Language in education is one of the most important and emotive issues currently facing Myanmar with educators from the national government, ethnic-based education systems and civil society debating the specifics of how the country’s many languages should be calibrated in a formal education system. The National Education Law has, in theory, given minority languages official recognition and opened the door for minority languages to be taught in schools as subject languages. Yet for many this is not enough and the national school system lags decidedly behind the aspiration and the reality of how ethnic groups are teaching languages in their own schools. The UNESCO-promoted MTB-MLE (Mother Tongue-based Multilingual Education) system, a program of mother tongue instruction in early education that switches to the national language in secondary, has been advocated as a solution to the problem of how to calibrate ethnic and national languages. Yet while it is preferable to the status quo, an orthodox MTB-MLE may hinder development of ethnic languages and relegate non-Burmese languages to a secondary status. Rather than conceive of ethnic minority languages as a problem, Myanmar should see them as a resource and adapt the institutions of the State to welcome, not cripple, them. First, a clarification of relevant terms: Medium of Instruction: the language that a subject (e.g. history, science, maths) is taught in. The language the teacher speaks in to address the class and usually the language of textbooks. Subject language: a language that is taught in school as an individual separate subject, but not used to teach subjects such as science, maths, history. Classroom language: a language that may be used to assist learners who aren’t native speakers of the medium of instruction. In the twentieth century, government schools in Myanmar alternated between English and Burmese as the language of instruction. During the colonial period, despite the existence of Burmese vernacular schools, English was seen by many as the pre-eminent language of formal education and Burmese was looked down upon, seen by some as a language suited for love letters rather than academia.[1] In the 1910s, there was discussion of ‘self-rule’ in both India and Burma, yet many British officials believed that the Burmese were not developed enough for such a political responsibility. However, at the same time, the colonial authorities were adamant that classes at university should not be taught in Burmese, thus denying the chance for the language and political thought of the Burmese to develop.[2]f In December 1920, Rangoon students went on strike and were joined quickly by ninety other schools across the country. Thus, Burmese language became a constituent part of Bamar nationalism and when groups such as the Dobama Asiayone formed in 1930, their rallying motto was around the trifecta of land, literature and language.[3] U Pe Maung Tin, the first Burmese principal of Yangon University, formed a committee to help develop Burmese for the twentieth century. After independence, Burmese became the only official language of the State and government-led education has favoured Burmese as the medium of instruction, at least until university level, where English and Burmese are both used depending on the subject. What’s missing from this history is the place of the other languages in education. Burmese may be the only official language of post-independence Myanmar but there are many other languages of the country and parallel education systems that have developed or are developing their own curricula. The Karen Education Department schools teach S’gaw Karen at the primary level before switching to an English curriculum with Karen as a classroom language at the secondary level.[4] Burmese is taught as a subject language throughout. Community schools in Kachinland are developing Jinghpaw language curricula for primary and English for secondary. KIO schools have a more complicated arrangement, teaching in Jinghpaw but with Burmese language textbooks. Since the resumption of fighting between Naypyitaw and Laiza, KIO schools have reportedly been focusing more on English and Jinghpaw and less on Burmese.[5] MTB-MLE has become a popular policy proposal in recent years, with organisations such as the National Network for Education Reform (NNER) and Ethnic Nationalities Affairs Center advocating for its adoption as a way to break the deadlock and advance beyond the Burmese/Bamar-dominated education system. Ashley South and Marie Lall have published numerous, well-researched analyses of language and the political process. One of their assertions is that ethnic education systems act as a proxy for larger sentiments towards the Union. South and Lall thus classify the current Kachin and Karen schools (which have no place for Burmese as a medium of instruction) as ‘separatist’ and advocate instead for a version of MTB-MLE. Faced with a policy that would put ethnic languages in government schools, many people have thrown their support behind it, but we should be clear about what MTB-MLE is. Over the past decade, UNESCO has been promoting MTB-MLE in South-East Asia in the Phillipines and Timor-Leste.[6] According to UNESCO, MTB-MLE is a transitional program with students beginning their formal education learning with their mother tongue as the language of instruction. During primary school, they are gradually introduced to the dominant/national language, which eventually takes over as the language of instruction by the end of primary level. Thus, by the time students enter secondary level education they are able to speak and work in the national language. (The KED system is sometimes described as a ‘strong’ MTB-MLE, but for the purposes of this essay, we will use MTB-MLE to refer to the ‘orthodox’ UNESCO description above where the minority ethnic language is dropped as a medium after primary). In Myanmar, such a framework has been used by the Mon National Education Committee (MNEC), whose “Mon Model” has been held up as an example to the rest of the country of “best practice”. Mon is used as the language of instruction in primary school, and then students transition into the Burmese language of instruction as they progress into high school, while retaining Mon as a subject language. This system allows Mon students to transfer to Burmese-language universities and thus gives them wider options after matriculation. Seen from one angle then, a MTB-MLE system is a compromise between ethnic groups’ wish for their language to be a key part of formal education and the capability of ethnic minority graduates to have the language ability to live and work in Myanmar. However, there is a problem with MTB-MLE and its implicit view of ethnic minority languages. In short, the non-Burmese languages of Myanmar are conceived as a problem to be overcome rather than a valuable resource in and of themselves. While MTB-MLE is preferable to the current state of affairs in which minority languages have a minimal presence in primary education, in its orthodox form it still mandates that ethnic minority languages be dropped as a medium of instruction at the secondary and tertiary level, as if those languages were something that the students needed to be weaned off. As linguist Tove Skutnubb-Kangas points out, transitional programs see languages as having instrumental value in guiding students towards the national high status language but do not see the intrinsic value in languages.[7] They may also ensure that ethnic minority languages would not have the impetus to develop their vocabulary and literature to cope with tertiary level language. In short, MTB-MLE could, if not adapted, lead to Burmanization under the guise of expanded choice. Let us flip our perspective. Instead of seeing ethnic languages as the problem, why not see the State as the problem? To illustrate, consider the case of Finland and its language maintenance system for the minority Swedish-speaking Finns. Children from this group may attend Swedish speaking schools for the entire duration of their schooling life, including universities, while learning Finnish as a second language subject. The Finnish state does not just make concessions in education, but goes further and accommodates itself to the language needs of Swedish speakers; government services, legal situations and healthcare can all be accessed in Swedish if needed. In this system, the state does not require the minority language speakers to alter themselves, but instead the state alters itself to accommodate minority language speakers. Similarly, in the UK, Welsh language speakers are able to speak Welsh at all levels of government. With this outcome, the capabilities argument becomes irrelevant because individuals are empowered to flourish in an ecosystem based on their own language. Ethnic-based education groups in Myanmar, particularly in Kachin and Karen education, have already started on this course of language maintenance. They have not waited for permission to educate their children in their own language. To frame alternative education as ‘separatist’ risks a certain form of methodological nationalism in which all aspiration must be related to the current incarnation of the nation-state. This is not to say that separatist sentiments do not exist, but rather that the choice of language for schooling is a firstly a cultural one. The calibration of language at alternative ethnic schools is in large part due to the demands of parents who wish their children to be able to reproduce and develop their own linguistic culture. Naw Ku Shee, writing about the KED system, has demonstrated that it is not singularly focused on S’gaw, but a strongly additive program that encourages multilingualism in Burmese and English while maintaining and developing S’gaw. Thus the KED system may prove just as desirable a model as the Mon Model. In fact, there is already a non-Burmese language in Myanmar that is allowed to be taught as a medium of instruction throughout student’s educational lives: English. There are hundreds of English language private schools throughout Myanmar, and rarely has anyone questioned whether they should exist or not. Imagine the uproar if international schools were told that they could no longer teach English as the medium of instruction past primary. So we must ask the question: Why are schools allowed to teach in English, but not in non-Burmese ethnic languages? It appears to be an issue of political economy rather than adherence to just sociolinguistic principles. Recently Nicolas Salem-Gervais and Mael Raynaud have made a welcome intervention into the debate with an in-depth series of articles at Tea Circle in which they argue against MTB-MLE for very different reasons. The authors point out that given the variety of languages in Myanmar, an MTB-MLE system would end up disenfranchising speakers of minority languages within a minority. In short, an MTB-MLE system could end up cascading language hierarchy downwards to result in S’gaw-ization, Shanization, and Jingphaw-ization in Karen, Shan and Kachin States respectively. A second prong to their argument is the difficulty of language development standardization for languages that lack formal written forms or technical vocabulary. Standardization may result in a somewhat artificial perpetuation of difference between closely related groups. Instead of developing full curricula in minority languages, the authors advocate instead for the continuation and expansion of the current system of teaching ethnic languages as single subjects. The authors’ research is vital to a deeper understanding of the issues that must be confronted. However, in terms of their conclusion, I am more inclined to agree with educational scholar Thein Lwin who takes a rights-based approach to argue that formal education in mother tongue is an intrinsic right for ethnic minorities and that language is an intrinsically valuable resource in its own right. Thein Lwin’s view is that it may not be realistic for all languages to be mediums of instruction, but that local authorities should be empowered to promote all languages “as far as is practically possible”. It is certainly true that standardizing a language so it can be used in formal education is a complex task and Salem-Gervais and Maynaud have brought a keen analytical eye to the politics of such a process. That said, while language development is not straightforward by any means, that does not mean it is impossible and the fact that EBEPs are moving forward with language development shows that there is a clear will behind this. In some ways, the struggle of the ethnic groups for language in education mirrors those of the Bamar under British Colonialism a hundred years ago. The British said that Burmese was unsuited for higher levels of learning and there is a risk that both orthodox MTB-MLE (which would transition to Burmese in secondary school) and the current policy of ethnic languages as school subjects make the same claims about the ethnic languages of Myanmar. There is also a determination and a sense of dignity at stake, indeed, the very future of Myanmar. Independence from colonial rule came in 1948, yet in many respects, this was not a liberation of territory but the handover of the central institutions from the British to the Bamar majority with the guarantee that those institutions would be recognised by the international community. The new Burma centred the Burmese language and claimed that it would be sufficient as the only official language of the State, for a land that stretched from the foothills of Himalayas to the Andaman Sea. This, like territorial Myanmar itself, has always been a fiction. The future of the ethnic groups in this region is hard to predict, but if there is any hope of building a Myanmar that is a truly a unity of diversity, then the State must not force ethnic groups to assimilate, but instead, the State itself should adapt to the linguistic reality of this region. Language in education will continue to prove a controversial topic and it is certainly not the intent of this essay to argue in favour of any one policy that will solve everything. Indeed, it seems that the only way forward is to listen to communities and empower them to make the language choices that they want for their children and future generations. MTB-MLE may well prove to be a policy that proves popular with some communities. Similarly, schools making space in the timetable for specialist language lessons could be a suitable pragmatism. On the other hand, some communities may wish for more comprehensive curricula for their mother tongues and wish to have it as the school language of instruction not just in primary, but in secondary and beyond. In these cases, such schools should not be forced to dismantle these systems but should be accommodated by the State with the realization that language policy is not just a matter for education.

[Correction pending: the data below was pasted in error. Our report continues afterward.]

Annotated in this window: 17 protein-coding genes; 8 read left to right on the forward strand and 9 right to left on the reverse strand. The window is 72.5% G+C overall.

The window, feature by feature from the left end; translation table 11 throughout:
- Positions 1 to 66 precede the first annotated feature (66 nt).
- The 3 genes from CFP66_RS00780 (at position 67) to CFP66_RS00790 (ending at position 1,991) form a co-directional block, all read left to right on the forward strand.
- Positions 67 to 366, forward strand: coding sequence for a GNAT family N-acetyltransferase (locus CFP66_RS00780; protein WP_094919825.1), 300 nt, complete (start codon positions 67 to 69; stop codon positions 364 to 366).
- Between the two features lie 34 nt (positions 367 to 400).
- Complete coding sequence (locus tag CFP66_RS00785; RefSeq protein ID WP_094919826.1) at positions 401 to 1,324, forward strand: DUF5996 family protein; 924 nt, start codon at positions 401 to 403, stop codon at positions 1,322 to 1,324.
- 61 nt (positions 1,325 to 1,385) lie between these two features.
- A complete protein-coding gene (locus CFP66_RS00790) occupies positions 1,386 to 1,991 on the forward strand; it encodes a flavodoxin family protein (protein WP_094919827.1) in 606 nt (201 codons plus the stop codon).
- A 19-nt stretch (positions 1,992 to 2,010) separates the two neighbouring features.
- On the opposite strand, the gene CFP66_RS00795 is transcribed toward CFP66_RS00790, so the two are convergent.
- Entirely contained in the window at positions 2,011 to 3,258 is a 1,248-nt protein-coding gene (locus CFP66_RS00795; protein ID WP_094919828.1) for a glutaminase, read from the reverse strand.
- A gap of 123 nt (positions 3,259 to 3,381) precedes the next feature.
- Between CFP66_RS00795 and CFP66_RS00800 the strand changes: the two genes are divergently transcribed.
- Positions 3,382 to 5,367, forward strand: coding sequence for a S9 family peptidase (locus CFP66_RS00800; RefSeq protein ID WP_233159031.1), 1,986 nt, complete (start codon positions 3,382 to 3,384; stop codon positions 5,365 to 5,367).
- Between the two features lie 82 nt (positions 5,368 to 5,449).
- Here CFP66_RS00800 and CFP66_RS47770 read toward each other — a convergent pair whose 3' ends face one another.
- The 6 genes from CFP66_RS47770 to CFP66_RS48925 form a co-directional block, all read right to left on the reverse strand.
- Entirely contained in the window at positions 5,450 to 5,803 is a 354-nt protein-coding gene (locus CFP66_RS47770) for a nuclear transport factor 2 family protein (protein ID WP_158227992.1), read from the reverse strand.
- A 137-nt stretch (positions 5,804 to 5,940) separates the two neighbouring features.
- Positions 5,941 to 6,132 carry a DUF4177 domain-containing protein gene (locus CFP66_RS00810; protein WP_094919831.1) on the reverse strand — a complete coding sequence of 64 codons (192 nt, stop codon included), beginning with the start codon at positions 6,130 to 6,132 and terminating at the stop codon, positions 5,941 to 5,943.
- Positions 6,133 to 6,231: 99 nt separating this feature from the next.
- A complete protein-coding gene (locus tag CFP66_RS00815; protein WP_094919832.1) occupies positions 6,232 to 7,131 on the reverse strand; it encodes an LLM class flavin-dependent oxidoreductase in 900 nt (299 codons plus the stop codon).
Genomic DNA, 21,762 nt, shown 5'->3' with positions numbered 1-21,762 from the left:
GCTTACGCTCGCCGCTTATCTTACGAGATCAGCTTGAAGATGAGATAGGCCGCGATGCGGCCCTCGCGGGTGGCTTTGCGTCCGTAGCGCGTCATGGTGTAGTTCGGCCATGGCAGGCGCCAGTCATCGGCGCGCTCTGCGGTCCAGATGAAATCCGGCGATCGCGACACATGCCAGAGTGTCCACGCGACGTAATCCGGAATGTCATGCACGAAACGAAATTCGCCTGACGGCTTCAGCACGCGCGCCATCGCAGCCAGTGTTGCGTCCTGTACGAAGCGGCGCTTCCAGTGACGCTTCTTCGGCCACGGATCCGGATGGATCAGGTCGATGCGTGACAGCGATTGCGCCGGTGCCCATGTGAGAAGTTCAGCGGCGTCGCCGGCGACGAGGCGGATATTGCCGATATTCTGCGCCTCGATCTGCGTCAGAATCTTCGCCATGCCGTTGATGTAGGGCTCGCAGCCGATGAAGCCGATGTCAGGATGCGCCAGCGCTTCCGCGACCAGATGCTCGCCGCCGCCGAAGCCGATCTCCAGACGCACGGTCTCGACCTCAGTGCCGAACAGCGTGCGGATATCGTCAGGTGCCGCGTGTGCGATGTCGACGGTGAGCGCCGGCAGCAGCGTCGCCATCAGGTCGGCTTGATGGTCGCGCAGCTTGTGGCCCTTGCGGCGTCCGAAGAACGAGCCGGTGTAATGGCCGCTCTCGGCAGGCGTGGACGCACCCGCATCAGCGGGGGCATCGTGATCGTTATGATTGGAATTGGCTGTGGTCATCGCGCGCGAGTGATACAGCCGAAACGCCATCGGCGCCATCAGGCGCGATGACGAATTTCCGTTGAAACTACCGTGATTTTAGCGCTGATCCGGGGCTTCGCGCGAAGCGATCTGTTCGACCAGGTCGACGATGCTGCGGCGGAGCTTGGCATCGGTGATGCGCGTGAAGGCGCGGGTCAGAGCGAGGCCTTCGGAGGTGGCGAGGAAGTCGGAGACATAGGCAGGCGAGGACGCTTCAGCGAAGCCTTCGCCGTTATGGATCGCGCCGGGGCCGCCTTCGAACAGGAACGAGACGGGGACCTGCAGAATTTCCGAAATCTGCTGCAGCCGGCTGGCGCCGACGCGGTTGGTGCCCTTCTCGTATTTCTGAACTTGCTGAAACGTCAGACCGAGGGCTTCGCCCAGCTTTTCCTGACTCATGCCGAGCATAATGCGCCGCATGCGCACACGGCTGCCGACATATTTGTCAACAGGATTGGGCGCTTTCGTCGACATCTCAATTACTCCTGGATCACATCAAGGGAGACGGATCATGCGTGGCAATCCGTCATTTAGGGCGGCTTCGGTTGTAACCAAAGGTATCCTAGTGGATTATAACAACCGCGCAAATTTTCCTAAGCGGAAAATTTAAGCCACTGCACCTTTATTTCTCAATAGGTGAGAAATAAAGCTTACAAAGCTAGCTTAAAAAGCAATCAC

Ewan Cameron has been working in and around Myanmar for ten years, as a teacher and writer on education issues.

Notes
[1] Allot, A. (1985) “Language Policy and Language Planning in Burma”, in David Bradley (ed.), Language policy, language planning and sociolinguistics in South-East Asia. Pacific Linguistics A-67),. (Canberra: Department of Linguistics, Research School of Pacific Studies, Australian National University), 140.
[2] Charney, M, A History of Modern Burma, (Cambridge University Press), 34.
[3]Callahan, M, (2003) Making Enemies: War and State Building in Burma, (Cornell University Press. Ithaca), 36.
[4]  Shee, N. K., (2018) “Karen Education Department’s multilingual education for language maintenance”, Kasetsart Journal of Social Sciences.
[5] South, A and Lall, M (2016a) Schooling and Conflict: Ethnic Education and Mother Tongue-based Teaching in Myanmar. Asia Foundation.
[6] Curaming, R.A. and Kalidjernik, F. (2014). “From Sentimentalism to Pragmatism? Language in Education policy making in Timor-Leste,” in Sercombe, P. and Tupas, R. (eds) Language, Education and Nation-Building. Assimilation and shift in Southeast Asia, (Houndmills. Palgrave and Macmillan).
[7] Skutnubb-Kangas, T. (2000) Linguistic Genocide in Education—Or Worldwide Diversity and Human Rights? (Lawrence Erlbaum Associates. New Jersey).